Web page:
Investment firms paid placement agents more than $125 million in fees to win business with the California Public Employees’ Retirement System, including nearly $59 million to a firm led by a former board member of the pension fund, CalPERS said on Jan. 14.
The biggest U.S. public pension fund, reporting the findings of its review of the role of the middlemen, said the data made the case for more regulation of placement agents.
CalPERS got information from more than 600 placement agent disclosures. Agents’ activities at CalPERS and other public pension funds have raised concerns about conflicts of interest potentially influencing investment decisions.
Placement agents act as middlemen between pension funds looking for places to put their money and private equity funds seeking investments. Agents typically take a percentage of the funds they raise as a fee.
Interest in these arrangements has increased as a result of a pay-to-play probe in New York that uncovered a web of connections between politically-connected placement agents, investment firms and public retirement systems, notably ones in New Mexico and California.
With more than $200 billion in assets and a penchant for private equity investing, CalPERS drew attention from authorities tracking placement agent activity across the nation.
A probe by New York Attorney General Andrew Cuomo has resulted in five guilty pleas. California Attorney General Jerry Brown and the U.S. Securities and Exchange Commission are also looking into the activities of placement agents.
No charges have been brought in California against pension fund officials or placement agents and firms that hire them. But a number of deals have opened CalPERS to criticism, as it preached the virtues of good corporate governance at the same time a former board member’s firm was reaping a bonanza by helping investment firms win business at the fund.
CalPERS’ placement agent woes struck while it was trying to recover from steep investment losses that raised concerns about its investment strategies, and as activists ramped up efforts to highlight the cost to taxpayers of the state’s pensions.
Governor Arnold Schwarzenegger has said rising pension costs will severely challenge the state’s finances for years to come and should be reined in with less generous retirement plans for new public employees.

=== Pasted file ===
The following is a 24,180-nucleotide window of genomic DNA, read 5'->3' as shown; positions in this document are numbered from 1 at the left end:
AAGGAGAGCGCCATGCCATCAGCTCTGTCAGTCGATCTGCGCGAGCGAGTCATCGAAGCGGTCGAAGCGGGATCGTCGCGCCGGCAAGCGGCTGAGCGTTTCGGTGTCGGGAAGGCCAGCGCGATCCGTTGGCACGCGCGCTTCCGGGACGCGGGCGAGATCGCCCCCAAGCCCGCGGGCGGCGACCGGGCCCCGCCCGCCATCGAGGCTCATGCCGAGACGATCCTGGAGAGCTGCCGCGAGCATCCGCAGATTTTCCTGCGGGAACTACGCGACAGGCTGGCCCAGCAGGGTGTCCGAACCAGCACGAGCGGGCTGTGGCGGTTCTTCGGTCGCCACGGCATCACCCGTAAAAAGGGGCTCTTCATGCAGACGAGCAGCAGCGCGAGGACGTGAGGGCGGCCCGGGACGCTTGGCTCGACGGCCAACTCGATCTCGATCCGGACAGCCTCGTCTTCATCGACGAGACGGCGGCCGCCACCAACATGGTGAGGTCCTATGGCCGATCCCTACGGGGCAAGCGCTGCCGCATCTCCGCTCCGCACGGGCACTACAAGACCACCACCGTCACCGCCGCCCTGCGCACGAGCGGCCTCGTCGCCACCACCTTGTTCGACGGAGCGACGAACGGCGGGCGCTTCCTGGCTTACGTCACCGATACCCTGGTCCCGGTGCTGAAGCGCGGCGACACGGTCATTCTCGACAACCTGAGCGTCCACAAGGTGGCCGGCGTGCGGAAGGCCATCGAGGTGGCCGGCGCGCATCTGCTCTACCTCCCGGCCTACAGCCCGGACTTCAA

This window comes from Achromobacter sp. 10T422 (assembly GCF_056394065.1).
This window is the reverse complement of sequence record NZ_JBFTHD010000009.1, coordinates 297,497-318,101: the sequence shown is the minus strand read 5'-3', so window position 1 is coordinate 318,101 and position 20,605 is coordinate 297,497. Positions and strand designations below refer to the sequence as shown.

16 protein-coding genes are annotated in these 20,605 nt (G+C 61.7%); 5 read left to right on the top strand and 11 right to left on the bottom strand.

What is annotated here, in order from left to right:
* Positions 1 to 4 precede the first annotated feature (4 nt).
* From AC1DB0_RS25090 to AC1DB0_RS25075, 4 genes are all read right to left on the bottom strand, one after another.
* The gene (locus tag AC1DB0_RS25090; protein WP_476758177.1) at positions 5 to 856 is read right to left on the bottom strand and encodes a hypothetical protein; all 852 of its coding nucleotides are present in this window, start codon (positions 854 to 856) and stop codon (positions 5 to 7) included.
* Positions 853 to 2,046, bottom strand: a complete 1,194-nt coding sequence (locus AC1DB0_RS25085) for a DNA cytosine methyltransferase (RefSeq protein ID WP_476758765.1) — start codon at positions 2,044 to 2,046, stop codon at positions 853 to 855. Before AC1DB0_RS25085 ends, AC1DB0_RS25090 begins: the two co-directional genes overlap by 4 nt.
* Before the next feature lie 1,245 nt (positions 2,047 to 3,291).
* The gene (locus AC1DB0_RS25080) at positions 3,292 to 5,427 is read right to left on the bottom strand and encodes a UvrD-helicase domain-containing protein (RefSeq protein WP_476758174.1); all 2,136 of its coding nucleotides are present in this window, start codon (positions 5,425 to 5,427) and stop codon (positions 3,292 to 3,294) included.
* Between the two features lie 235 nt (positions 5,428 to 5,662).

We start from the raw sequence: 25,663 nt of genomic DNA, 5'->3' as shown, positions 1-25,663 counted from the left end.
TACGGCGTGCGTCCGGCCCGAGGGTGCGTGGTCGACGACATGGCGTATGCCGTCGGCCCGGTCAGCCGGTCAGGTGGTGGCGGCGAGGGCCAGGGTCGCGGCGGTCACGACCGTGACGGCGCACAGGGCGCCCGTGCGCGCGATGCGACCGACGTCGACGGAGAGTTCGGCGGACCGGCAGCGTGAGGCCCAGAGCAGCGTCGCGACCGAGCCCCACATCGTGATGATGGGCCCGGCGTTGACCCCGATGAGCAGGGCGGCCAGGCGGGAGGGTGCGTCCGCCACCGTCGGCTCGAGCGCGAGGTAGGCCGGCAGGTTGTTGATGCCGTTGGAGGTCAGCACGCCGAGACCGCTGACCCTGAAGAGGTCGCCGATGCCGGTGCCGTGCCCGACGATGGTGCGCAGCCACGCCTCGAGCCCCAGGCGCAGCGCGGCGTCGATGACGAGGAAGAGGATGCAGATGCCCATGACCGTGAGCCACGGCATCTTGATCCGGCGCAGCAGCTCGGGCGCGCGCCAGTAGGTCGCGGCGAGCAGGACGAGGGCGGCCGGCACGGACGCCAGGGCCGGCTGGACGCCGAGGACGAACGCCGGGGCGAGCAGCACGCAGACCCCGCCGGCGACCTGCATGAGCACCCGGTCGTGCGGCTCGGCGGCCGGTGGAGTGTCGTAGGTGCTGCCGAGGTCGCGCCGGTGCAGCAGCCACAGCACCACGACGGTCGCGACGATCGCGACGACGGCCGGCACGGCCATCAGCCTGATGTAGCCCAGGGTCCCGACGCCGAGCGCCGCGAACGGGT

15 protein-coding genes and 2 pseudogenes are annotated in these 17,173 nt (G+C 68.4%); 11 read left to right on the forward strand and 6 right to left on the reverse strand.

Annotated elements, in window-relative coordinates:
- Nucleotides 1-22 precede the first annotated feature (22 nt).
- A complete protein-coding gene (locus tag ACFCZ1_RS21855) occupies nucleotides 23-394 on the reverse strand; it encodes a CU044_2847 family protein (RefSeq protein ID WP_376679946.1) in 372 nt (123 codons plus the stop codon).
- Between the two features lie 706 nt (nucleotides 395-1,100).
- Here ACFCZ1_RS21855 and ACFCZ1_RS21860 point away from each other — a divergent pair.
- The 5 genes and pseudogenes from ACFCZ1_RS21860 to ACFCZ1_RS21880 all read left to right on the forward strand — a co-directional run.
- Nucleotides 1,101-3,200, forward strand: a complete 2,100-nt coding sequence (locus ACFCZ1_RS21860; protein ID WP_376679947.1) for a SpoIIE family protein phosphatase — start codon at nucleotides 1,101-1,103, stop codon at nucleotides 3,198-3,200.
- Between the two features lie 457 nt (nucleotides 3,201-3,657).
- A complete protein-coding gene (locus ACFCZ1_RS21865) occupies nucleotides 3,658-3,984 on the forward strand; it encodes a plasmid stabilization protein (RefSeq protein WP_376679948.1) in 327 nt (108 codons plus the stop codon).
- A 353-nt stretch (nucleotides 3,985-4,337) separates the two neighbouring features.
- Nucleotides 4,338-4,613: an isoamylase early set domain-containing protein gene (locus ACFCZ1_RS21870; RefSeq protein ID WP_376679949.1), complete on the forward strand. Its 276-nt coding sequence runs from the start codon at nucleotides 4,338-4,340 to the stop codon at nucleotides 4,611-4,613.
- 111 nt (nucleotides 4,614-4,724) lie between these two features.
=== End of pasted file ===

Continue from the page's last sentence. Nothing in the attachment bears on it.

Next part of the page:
Push For Tighter Rules
CalPERS voted in November to approve staff recommendations to tighten its rules on placement agents, and the fund is supporting legislation that would require the middlemen to comply with rules for lobbyists.
“In light of recent questions raised about placement agents, we are working aggressively to take measures to provide transparency, adopt thoughtful reforms, and restore trust in our system,” Calpers Chief Executive Anne Stausboll said.
Ed Hernandez, chairman of the Assembly’s committee on state pensions, said he will work with CalPERS “to end the shadowy involvement of placement agents and remove the greed factor from public pension fund investments.”
Conflicts of interest must be prevented, said David Crane, a Schwarzenegger adviser who served on the board of the California State Teachers’ Retirement System, where he pressed for changes in 2006 to improve placement agent disclosure.
The system needs change to prevent political contributions from investment firms and their agents to board members from influencing investment policies, which have consequences for the spending on other state programs, Crane said.
“Any deal that they are pushed to do that they wouldn’t do is like taking money away from the University of California,” he said.
Following The Money
CalPERS’ review detailed compensation paid by investment firms to 10 companies providing placement agent services.
Topping that list was ARVCO, a placement agency led by Alfred Villalobos, who was on the CalPERS board in the 1990s.
ARVCO earned more than $58.9 million in fees. Its activities at CalPERS came to light last year, raising questions about Villalobos’ connections to key figures at the fund. ARVCO could not immediately be reached for comment.
Villalobos raised eyebrows for hiring former CalPERS Chief Executive Officer Fred Buenrostro, who left the fund in 2008. In addition, political contribution forms listed associates of Villalobos as donating funds to the 2005 reelection campaign of Charles Valdes to the CalPERS board.
Valdes has since left the board. He had been a member since the mid-1980s and was chairman of its investment committee at the time of the contributions from associates of Villalobos.
“As you can see from the disclosures, it is a lot of information,” CalPERS spokeswoman Pat Macht said on a conference call. “We think it makes a case for pursuing legislation to more rigorously regulate placement agents.”